Cynthia Brabbit, a dental hygienist from Winona, Minn., had hip replacement in 2007 when she was 52. She developed hip problems in her 20s that distorted her gait and even caused one leg to grow longer than the other.
Arthritis is the main reason for these operations, followed by obesity, which adds stress on knees and hips. Baby boomers are wearing out joints by playing sports and doing other activities to avoid obesity. Knee replacement surgeries have more than tripled in the 45 to 64 age group over the last decade and nearly half of hip replacements now are in people under 65, federal numbers show.
"There's a cost for not doing the procedure," Jacobs said.
"I was running marathons, doing half marathons, playing tennis," but the problem grew so bad she couldn't even walk more than half a mile, she said.
To help a joint replacement succeed and last, doctors recommend doing physical therapy to strengthen bones, muscles and the new joint. Other tips include maintaining a healthy weight, cross training so you don't overdo one type of activity or sport, Adidas Hat For Men
In a replacement operation, the ends of bones are removed or resurfaced and replaced with plastic, ceramic or metal materials.
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time about 1 percent or fewer fail each year. After 10 years, more than 90 percent of them are still functioning, Jacobs and Berry said.
for anybody who has pain in the joint," Berry warned. Surgery won't help people with pain and stiffness from arthritis but whose joints are not damaged, said Berry, who gets royalties from certain hip and knee implants.
In this Wednesday, March 5, 2014 photo, Dr. Joshua Jacobs, orthopedics surgery chief at Rush University Medical Center and president of the American Academy of Orthopaedic Surgeons in Chicago, holds a model of a cementless hip replacement. About two of every 100 Americans now has an artificial joint, doctors are reporting. That's 2.5 million with a new hip and 4.7 million with a new knee, according to the first Boston Celtics Cap major study to look at how common these operations have become. Results were reported Tuesday, March 11, 2014 at an American Academy of Orthopaedic Surgeons conference in New Orleans. (AP Photo/M. Spencer Green)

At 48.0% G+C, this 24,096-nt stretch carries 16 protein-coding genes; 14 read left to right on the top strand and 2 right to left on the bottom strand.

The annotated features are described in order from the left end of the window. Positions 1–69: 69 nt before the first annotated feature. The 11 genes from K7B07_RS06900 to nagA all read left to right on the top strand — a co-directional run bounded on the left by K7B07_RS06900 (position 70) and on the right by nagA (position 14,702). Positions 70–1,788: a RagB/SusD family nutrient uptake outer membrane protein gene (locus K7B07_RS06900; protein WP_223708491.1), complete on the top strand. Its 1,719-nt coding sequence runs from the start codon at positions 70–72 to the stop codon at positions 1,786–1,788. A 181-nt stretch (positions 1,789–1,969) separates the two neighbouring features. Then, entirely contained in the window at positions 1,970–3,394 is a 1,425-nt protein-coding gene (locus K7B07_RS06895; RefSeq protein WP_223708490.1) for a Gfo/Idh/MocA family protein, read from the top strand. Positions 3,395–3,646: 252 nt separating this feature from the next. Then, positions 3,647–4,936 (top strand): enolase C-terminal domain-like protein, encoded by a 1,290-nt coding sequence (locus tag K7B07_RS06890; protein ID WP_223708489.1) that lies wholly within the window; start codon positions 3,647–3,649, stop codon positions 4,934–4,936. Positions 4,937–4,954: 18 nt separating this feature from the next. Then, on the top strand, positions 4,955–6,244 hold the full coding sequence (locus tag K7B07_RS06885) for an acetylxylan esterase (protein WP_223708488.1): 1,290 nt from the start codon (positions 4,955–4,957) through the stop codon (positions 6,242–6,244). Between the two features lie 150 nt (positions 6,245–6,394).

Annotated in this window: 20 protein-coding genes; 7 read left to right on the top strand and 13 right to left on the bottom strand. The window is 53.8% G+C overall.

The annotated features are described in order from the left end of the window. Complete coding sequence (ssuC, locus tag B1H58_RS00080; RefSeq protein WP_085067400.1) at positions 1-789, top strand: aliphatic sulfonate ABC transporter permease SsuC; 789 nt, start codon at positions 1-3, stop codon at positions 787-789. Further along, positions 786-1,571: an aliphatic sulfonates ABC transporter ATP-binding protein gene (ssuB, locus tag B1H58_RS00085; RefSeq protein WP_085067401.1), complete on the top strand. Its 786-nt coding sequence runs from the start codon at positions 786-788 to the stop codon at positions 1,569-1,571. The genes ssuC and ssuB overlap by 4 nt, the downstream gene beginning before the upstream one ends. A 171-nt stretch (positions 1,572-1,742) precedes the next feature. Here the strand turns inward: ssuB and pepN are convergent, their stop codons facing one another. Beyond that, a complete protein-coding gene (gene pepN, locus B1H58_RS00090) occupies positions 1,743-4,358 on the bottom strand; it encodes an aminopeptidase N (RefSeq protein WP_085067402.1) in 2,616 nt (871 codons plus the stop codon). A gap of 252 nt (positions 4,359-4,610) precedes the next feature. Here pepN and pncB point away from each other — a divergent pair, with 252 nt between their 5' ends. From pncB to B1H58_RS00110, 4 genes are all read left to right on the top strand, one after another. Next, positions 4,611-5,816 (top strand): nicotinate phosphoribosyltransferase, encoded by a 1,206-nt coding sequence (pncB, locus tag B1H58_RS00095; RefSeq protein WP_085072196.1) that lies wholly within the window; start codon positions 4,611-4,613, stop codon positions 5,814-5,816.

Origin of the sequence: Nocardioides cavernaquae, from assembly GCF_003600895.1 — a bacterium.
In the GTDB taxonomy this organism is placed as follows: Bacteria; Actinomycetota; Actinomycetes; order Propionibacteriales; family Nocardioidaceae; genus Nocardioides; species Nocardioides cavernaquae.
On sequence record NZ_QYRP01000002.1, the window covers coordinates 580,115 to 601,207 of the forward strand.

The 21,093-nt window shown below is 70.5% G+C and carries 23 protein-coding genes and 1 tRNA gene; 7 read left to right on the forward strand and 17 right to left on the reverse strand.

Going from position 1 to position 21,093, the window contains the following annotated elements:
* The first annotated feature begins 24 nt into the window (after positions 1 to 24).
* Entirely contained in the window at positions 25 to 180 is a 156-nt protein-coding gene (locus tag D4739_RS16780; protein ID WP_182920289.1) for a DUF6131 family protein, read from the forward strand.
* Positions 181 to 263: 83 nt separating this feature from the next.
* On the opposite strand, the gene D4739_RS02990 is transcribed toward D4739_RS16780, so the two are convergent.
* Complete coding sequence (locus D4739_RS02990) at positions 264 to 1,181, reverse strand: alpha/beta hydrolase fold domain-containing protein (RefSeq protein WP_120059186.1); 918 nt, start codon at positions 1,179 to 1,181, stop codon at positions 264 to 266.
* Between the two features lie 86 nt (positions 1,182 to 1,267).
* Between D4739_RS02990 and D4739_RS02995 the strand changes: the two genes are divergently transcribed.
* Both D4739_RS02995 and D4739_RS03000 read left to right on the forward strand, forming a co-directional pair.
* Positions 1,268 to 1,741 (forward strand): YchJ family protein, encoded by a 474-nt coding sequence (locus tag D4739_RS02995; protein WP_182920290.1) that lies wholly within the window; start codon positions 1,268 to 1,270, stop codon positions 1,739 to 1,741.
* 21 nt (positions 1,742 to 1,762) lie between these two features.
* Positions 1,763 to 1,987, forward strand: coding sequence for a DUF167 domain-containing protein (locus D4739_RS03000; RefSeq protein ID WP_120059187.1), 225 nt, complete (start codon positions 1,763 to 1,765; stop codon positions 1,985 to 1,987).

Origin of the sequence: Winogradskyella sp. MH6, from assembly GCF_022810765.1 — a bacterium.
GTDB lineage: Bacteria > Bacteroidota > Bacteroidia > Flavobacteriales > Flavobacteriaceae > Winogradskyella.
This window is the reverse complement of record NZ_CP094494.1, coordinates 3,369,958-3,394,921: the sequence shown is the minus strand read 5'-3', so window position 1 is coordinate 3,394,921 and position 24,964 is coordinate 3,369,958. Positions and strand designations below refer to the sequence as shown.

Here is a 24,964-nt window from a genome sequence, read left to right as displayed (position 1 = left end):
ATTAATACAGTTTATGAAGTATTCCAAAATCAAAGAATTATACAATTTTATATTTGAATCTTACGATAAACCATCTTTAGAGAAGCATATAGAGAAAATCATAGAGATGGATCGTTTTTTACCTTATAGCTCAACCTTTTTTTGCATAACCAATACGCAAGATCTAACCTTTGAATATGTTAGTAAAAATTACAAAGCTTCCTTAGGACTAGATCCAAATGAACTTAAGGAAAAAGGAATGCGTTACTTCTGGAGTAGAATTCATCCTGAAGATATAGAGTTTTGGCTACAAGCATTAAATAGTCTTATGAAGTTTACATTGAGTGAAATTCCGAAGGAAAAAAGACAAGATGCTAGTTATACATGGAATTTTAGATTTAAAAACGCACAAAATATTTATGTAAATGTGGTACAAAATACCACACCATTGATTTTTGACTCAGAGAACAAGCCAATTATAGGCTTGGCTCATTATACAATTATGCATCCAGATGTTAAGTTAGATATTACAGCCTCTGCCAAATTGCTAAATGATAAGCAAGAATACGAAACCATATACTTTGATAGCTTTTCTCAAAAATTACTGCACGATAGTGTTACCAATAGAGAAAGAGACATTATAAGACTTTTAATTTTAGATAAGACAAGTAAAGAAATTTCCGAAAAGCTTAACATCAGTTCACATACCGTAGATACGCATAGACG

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He led the first major study to estimate how prevalent these procedures have become, using federal databases on surgeries and life expectancy trends. Results were reported Tuesday at an American Academy of Orthopaedic Surgeons conference in New Orleans. each year. But until now, there haven't been good numbers on how many people currently are living with new joints. The number is expected to grow as the population ages, raising questions about cost, how long the new parts will last, and how best to replace the replacements as they wear out over time.
"They are remarkable numbers," said Dr. Daniel J. Berry, chairman of orthopedic surgery at the Mayo Clinic. Roughly 7 million people in the United States are living with a total hip or knee replacement.
2 percent of Americans have new hips
Not all patients have fared as well, though. Implant recalls and big patient lawsuits show the danger when a device is flawed.
Surgery also is not for people who haven't first tried exercise, medicines and weight loss, Jacobs said.
"I live in downtown Chicago, take a lot of walks along the beach. I could barely walk a block" by the time the operation was done, she said. "I'm very social, but I found going to cocktail receptions where you had to stand a long time, I would just avoid them."
And in November, Johnson Johnson agreed to pay $2.5 billion to settle roughly 8,000 patients' lawsuits over an all metal hip implant it pulled from the market in 2010.
After the operation, "I felt better pretty much right from the beginning," she said. "You don't even know you have it in there, which is amazing."
It costs about $20,000 for a knee or hip replacement, but a recent study suggests they save more, because they reduce lost work days and improve mobility.
It's not just grandma with a new hip and your uncle with a new knee. More than 2 of every 100 Americans now have an artificial joint, doctors are reporting.
The term "replacement" is a little misleading, said Dr. Joshua Jacobs, chairman of orthopedic surgery at Rush University Medical Center in Chicago and president of the orthopedic surgery association. What's replaced is the surface of a joint after cartilage has worn away, leaving bone rubbing against bone and causing pain and less mobility.
"Now I can walk an hour a day," and is training for a 100 mile bike ride this summer, she said. "What a world of difference."
spending more time warming up and letting muscles and joints recover between workouts.
Last June, Stryker Corp. recalled certain hip implant products because of corrosion and other problems. Last month, another device maker, Biomet, agreed to pay at least $200,000 each to hundreds of people who received artificial hips that were later replaced.
But for a growing number of people, it can mean a big improvement in quality of life. Mary Ann Tuft, 79, who owns an executive search firm, said her right knee was painful for a decade before she had it replaced in 2005.
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